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Enable more political engagement for all

This opinion piece is about 7 years old

Jan Savage calls on politicians do continue to engage voters with learning disabilities following a groundbreaking referendum campaign

Almost 85 per cent of people in Scotland voted in the referendum, an amazing turnout and one of the biggest in voting history. Many people with learning disabilities voted for the first time, so the big question now is what can we do to keep them engaged?

The answer lies with our politicians.

Nelson Mandela said: “If you talk to a man in a language he understands, that goes to his head. If you talk to him in his language, that goes to his heart.”

I didn’t realise it at the time, but that statement could have summed up why we at Enable Scotland worked so hard to support our members, people who have learning disabilities, to make an informed choice about their vote on September 18. Our members had said they felt alienated from the process of voting and we wanted to get into their hearts and minds. And importantly, we wanted them to take up their right to vote.

Jan Savage, Enable Scotland

In the end, however, people had one overarching thought: if all this was possible for the referendum, why wasn’t it before? And will it be again?

Jan Savage, Enable Scotland

People with learning disabilities have never been on politicians’ radar at election times. But by producing material in accessible language, and getting people such as Blair Jenkins, Johann Lamont MSP, Joan McAlpine MSP and Jackie Baillie MSP along to hustings events aimed solely at people who have learning disabilities and their carers, all that changed.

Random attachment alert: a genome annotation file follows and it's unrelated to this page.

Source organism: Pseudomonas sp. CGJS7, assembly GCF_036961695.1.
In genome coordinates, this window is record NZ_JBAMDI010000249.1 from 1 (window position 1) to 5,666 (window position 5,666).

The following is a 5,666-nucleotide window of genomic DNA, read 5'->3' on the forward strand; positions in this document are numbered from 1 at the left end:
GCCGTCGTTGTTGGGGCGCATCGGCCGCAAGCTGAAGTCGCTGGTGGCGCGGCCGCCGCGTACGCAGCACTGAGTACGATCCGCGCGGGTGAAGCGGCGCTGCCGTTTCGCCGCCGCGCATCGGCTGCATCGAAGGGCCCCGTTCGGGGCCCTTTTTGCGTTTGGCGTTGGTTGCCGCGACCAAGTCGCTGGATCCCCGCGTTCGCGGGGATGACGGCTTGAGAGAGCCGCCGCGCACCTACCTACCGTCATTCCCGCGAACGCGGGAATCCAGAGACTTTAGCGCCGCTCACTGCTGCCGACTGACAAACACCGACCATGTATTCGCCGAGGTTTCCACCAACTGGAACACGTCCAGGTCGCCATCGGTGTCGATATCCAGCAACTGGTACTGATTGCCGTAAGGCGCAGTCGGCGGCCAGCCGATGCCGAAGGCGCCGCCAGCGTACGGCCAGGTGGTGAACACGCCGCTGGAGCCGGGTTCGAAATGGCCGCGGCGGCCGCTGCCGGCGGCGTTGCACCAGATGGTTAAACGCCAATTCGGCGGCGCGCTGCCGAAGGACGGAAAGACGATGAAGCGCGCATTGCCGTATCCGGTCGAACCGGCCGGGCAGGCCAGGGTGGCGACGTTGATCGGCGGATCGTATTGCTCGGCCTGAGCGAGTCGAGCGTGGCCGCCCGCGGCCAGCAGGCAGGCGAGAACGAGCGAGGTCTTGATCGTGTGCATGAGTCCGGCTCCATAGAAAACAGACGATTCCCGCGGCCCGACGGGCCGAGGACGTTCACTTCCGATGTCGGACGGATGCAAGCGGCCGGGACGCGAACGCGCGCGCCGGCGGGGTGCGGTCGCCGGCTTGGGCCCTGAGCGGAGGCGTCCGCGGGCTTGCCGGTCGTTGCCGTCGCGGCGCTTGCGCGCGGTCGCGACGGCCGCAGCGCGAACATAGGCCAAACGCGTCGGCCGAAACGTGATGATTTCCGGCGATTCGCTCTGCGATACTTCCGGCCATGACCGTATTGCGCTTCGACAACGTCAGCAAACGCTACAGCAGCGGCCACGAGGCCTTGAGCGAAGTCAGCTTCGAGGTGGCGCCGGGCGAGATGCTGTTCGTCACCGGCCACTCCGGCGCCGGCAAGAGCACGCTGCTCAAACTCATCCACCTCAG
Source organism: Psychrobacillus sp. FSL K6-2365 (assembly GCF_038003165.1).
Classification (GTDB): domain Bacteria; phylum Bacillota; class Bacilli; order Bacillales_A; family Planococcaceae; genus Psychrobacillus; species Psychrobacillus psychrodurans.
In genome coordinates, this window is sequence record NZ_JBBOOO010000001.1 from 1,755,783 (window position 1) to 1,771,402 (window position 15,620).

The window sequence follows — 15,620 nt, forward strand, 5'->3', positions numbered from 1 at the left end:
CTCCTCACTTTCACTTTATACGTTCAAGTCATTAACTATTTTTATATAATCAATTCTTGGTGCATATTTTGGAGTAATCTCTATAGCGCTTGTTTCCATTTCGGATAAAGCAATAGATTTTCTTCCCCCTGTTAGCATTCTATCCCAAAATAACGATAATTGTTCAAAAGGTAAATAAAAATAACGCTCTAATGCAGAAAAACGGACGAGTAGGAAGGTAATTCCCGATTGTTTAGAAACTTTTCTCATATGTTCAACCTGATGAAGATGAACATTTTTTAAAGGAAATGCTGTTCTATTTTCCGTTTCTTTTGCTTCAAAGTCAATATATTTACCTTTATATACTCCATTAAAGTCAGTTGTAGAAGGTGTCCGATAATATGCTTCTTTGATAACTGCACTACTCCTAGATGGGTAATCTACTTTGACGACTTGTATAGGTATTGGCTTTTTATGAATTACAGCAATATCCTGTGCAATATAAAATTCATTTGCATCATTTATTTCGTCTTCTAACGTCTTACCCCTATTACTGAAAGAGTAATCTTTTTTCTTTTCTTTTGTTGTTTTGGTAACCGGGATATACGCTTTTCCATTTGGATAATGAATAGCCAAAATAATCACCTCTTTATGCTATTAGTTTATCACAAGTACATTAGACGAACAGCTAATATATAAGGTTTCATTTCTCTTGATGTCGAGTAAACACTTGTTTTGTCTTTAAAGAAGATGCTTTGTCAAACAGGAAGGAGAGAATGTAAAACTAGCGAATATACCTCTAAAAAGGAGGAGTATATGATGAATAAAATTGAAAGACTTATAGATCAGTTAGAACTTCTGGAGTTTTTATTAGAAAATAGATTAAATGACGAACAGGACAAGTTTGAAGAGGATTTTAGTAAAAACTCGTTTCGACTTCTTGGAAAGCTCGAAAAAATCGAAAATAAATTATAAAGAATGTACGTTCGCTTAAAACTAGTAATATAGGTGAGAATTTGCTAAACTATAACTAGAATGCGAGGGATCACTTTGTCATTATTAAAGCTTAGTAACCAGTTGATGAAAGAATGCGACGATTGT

For possibly the first time, our members heard from people who were talking their language and not that of the usual hustings rhetoric.

It was utterly refreshing and appreciated by everyone who attended, myself included. The issues people raised showed how people who have learning disabilities think about what is important to them.

The topics ranged from the bedroom tax and how life would change for people who have learning disabilities following either vote, to the future of the NHS and benefits such as bus passes. The issues were not dissimilar to the general public’s questions, but given a fresh airing by a group so often ignored.

I have to praise both the Yes and Better Together camps for compiling easy read manifestos (although, these could have been produced far earlier in the process). The feedback was really positive, with people saying how useful it was. Note to politicians: is there a message here about clear accessible information being helpful for everyone?

Equally importantly, my thanks to everyone who met with our members to answer their questions. Again, the feedback was unanimously positive.

In the end, however, people had one overarching thought: if all this was possible for the referendum, why wasn’t it before? And will it be again?

My plea to politicians, not just in Scotland but all over the UK, as we head toward a general election in 2015 is to ensure that you continue to consider voters with learning disabilities in their election campaigns.

Your actions lead up to our historic referendum vote won the hearts and minds of the people you talked to and engaged for the first time. Don’t lose them again. Don’t lose sight of making our country fairer for all, and give those people who often feel most marginalised access to the right information to keep them engaged.

Work with us and others in the third sector to make sure we continue to talk to people who have learning disabilities about their concerns in their language.

You have set a standard that Enable Scotland’s members asked for – let’s strive to maintain it.

Jan Savage is assistant director of campaigns and membership at Enable Scotland



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